More and more final-year medical residents are flocking to employment.
According to a 2017 survey of 935 final-year medical residents by Merritt Hawkins, a healthcare recruiting company, the majority (94 percent) prefer employment with a salary in their first practice rather than an independent practice income guarantee or loan. A major reason for this is significant student loans. The survey reported that more than 50 percent of final-year medical residents owed more than $150,000 in student debt. Residency directors, healthcare recruiters, and financial experts cite a myriad of other reasons for physicians preferring employed positions, including reducing student debt and obtaining financial security; a lack of training during residency on how to run a practice; the upfront costs to start a practice coupled with complex government regulations; the ease of getting an employed position; and a desire for work-life balance.
Most graduating physicians want to get rid of significant student loan debt, not add to it by starting a practice. According to the Merritt Hawkins' survey. Employers' loan forgiveness programs allow young clinicians to reduce debt burdens in a tax-advantaged manner, explains Tom Davis, MD, principal of St. Louis, Mo.-based Tom Davis Consulting, which provides clinician career mentoring. These organizations typically make the loan payments directly, pay the clinician additional monies to cover the tax liability and then, at the end of the employment agreement, pay off a large balance (i.e., $100,000 to $200,000) with an additional bonus to cover income taxes.
An employed position also ensures a steady paycheck, as well as benefits such as health insurance, paid time off, retirement plans, profit sharing, and typically a steady stream of patients, says Jake Serfas, lead financial strategist at O'Dell, Winkfield, Roseman, and Shipp, a financial advisory group in Washington, D.C.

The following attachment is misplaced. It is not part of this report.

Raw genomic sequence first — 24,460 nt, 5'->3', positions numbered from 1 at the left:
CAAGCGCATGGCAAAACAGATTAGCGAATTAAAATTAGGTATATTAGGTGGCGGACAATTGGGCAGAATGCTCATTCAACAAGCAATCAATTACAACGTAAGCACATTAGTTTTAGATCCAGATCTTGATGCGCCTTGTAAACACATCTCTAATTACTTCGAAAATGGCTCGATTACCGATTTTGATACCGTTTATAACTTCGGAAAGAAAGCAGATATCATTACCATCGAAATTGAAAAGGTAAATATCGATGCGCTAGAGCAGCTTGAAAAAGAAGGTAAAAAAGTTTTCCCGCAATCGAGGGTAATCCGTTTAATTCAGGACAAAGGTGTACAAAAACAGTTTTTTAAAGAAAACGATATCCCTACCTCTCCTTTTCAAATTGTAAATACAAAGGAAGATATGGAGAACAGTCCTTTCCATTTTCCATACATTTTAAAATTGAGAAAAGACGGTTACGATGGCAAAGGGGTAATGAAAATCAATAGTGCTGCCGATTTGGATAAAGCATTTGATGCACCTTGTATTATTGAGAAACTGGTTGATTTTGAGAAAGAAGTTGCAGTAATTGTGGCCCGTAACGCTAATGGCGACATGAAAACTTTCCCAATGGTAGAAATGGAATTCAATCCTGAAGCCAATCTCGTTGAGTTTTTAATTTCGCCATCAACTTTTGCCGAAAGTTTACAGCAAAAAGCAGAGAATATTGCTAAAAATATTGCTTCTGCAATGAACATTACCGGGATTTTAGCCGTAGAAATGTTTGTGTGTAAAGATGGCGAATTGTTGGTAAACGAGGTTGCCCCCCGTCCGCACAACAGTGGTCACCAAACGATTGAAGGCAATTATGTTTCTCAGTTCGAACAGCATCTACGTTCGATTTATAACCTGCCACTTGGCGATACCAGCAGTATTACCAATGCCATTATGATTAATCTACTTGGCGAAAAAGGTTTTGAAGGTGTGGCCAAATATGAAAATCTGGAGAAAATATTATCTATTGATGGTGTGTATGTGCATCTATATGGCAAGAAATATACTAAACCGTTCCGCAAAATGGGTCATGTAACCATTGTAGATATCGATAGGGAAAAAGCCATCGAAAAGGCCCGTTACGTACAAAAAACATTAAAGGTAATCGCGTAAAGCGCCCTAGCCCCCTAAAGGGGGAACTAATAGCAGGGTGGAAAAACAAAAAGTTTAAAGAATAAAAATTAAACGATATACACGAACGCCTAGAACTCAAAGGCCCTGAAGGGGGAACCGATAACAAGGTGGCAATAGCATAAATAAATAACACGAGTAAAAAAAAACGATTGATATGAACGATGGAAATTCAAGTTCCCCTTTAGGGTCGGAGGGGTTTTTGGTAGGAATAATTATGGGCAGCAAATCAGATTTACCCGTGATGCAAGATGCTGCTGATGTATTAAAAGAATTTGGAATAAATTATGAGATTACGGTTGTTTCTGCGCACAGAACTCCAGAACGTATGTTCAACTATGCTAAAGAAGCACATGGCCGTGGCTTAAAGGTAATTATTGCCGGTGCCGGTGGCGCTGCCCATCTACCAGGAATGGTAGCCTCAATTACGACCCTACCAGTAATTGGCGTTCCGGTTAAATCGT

"Many physicians want to focus on seeing patients and providing treatments, not running a business and dealing with the stress that comes with it," Serfas says. "Unless you have a great practice manager, for many physicians it makes the most sense to collect a paycheck and receive employee benefits without having to worry about whether the practice can afford to make payroll next month."
Startup Costs and Government Regulations
The cost to open a small internal medicine practice can easily exceed $100,000. It includes staff labor costs, paying rent or a mortgage on the medical facility, insurance (medical malpractice and health insurance), and purchasing an EHR system, furniture, equipment, and other items, says Joe Thomas, senior vice president with SunTrust Private Wealth Management's Medical Specialty Group, a financial advisory firm. Existing debt can impede a physician with little-to-no work or credit history to take on additional debt that may be needed to get a practice off the ground.
As a new physician gets a practice up and running, he will have to spend time building a patient base and addressing the business side of the practice. "Many new physicians feel overwhelmed at the thought of doing this, so they gravitate toward an employed setting," says Travis Singleton, senior vice president of Merritt Hawkins.